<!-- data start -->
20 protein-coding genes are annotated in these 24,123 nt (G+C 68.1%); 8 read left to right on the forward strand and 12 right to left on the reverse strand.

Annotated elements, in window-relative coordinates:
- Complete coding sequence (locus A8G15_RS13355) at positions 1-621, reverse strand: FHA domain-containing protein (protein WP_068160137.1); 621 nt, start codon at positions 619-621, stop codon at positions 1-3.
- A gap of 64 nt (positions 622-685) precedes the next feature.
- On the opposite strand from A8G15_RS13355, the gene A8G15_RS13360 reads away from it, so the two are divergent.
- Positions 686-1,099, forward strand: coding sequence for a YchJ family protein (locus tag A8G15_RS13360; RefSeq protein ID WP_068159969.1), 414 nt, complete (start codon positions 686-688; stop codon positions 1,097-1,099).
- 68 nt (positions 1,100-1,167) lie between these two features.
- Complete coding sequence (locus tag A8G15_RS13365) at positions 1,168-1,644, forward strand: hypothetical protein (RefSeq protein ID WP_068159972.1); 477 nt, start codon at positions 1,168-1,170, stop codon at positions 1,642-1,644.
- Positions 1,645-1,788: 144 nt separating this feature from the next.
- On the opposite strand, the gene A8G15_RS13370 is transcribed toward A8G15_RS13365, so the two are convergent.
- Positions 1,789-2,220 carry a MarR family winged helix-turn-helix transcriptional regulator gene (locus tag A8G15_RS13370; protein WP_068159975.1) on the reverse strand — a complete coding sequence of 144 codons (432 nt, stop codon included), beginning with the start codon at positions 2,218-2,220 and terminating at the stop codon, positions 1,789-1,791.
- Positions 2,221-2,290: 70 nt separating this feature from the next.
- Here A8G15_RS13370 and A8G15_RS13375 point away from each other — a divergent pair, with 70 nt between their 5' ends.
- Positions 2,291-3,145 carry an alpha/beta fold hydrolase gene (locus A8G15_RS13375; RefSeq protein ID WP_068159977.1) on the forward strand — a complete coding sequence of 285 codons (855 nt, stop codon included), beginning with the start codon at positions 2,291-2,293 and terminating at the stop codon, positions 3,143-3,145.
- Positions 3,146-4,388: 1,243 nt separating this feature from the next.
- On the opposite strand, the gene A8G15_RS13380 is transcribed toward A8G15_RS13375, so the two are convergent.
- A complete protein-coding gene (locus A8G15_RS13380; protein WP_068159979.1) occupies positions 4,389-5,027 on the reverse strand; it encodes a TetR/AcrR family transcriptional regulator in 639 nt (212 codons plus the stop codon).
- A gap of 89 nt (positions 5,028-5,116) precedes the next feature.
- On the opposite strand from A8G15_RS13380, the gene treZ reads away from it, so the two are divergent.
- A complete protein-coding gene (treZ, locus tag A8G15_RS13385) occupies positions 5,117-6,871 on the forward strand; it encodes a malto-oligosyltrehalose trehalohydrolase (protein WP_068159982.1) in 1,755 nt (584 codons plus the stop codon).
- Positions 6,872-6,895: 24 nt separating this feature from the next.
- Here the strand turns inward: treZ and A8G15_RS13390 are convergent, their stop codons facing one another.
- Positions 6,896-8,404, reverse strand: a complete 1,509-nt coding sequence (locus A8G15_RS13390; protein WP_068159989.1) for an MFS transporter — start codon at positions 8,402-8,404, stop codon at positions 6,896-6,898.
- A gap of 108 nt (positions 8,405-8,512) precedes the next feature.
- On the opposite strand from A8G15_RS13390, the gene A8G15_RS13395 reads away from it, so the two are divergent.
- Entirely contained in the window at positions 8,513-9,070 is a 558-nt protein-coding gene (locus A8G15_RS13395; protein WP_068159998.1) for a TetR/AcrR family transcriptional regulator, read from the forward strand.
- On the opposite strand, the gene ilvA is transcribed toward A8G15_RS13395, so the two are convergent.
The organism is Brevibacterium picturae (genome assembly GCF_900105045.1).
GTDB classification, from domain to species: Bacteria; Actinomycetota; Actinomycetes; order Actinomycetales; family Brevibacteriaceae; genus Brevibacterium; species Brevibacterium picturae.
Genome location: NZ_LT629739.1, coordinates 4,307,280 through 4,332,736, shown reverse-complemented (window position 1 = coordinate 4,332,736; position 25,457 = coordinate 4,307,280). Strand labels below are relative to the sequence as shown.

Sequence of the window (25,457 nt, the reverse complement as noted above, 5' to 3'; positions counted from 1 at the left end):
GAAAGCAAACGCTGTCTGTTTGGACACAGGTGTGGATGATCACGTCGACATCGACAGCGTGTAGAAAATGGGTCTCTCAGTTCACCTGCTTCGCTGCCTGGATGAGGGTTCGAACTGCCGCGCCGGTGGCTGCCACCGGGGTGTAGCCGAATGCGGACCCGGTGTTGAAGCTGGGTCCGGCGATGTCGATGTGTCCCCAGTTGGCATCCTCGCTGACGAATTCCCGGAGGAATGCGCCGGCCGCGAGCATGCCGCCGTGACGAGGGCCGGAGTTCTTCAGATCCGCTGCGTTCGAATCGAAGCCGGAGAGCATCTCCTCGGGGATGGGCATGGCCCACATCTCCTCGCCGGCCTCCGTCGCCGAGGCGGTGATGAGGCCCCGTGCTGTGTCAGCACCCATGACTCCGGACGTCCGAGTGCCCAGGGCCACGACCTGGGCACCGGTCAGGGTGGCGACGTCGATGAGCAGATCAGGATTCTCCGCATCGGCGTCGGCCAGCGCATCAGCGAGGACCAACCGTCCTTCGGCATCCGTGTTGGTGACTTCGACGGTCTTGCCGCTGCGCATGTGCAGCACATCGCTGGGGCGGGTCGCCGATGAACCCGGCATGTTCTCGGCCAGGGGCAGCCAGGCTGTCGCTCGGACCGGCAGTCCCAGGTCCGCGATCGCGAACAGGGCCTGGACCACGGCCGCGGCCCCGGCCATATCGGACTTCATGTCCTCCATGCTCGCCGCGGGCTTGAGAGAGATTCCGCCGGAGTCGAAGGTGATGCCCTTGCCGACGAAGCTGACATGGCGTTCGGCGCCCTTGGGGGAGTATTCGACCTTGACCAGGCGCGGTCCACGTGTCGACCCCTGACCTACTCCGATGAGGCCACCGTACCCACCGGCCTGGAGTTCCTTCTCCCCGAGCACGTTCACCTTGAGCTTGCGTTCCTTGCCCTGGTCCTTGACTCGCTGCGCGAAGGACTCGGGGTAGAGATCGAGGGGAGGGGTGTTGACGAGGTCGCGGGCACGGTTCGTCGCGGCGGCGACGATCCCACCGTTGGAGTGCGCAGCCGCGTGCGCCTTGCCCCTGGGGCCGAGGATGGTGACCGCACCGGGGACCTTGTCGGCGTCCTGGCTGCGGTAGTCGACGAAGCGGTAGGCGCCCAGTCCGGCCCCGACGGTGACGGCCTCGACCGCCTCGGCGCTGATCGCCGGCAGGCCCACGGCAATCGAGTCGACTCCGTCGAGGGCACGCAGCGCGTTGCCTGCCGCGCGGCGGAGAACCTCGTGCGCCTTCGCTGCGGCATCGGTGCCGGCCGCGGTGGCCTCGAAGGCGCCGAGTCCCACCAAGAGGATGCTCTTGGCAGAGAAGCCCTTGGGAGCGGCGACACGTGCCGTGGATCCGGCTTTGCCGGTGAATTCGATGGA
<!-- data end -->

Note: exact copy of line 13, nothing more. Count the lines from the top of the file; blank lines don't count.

- Here A8G15_RS13370 and A8G15_RS13375 point away from each other — a divergent pair, with 70 nt between their 5' ends.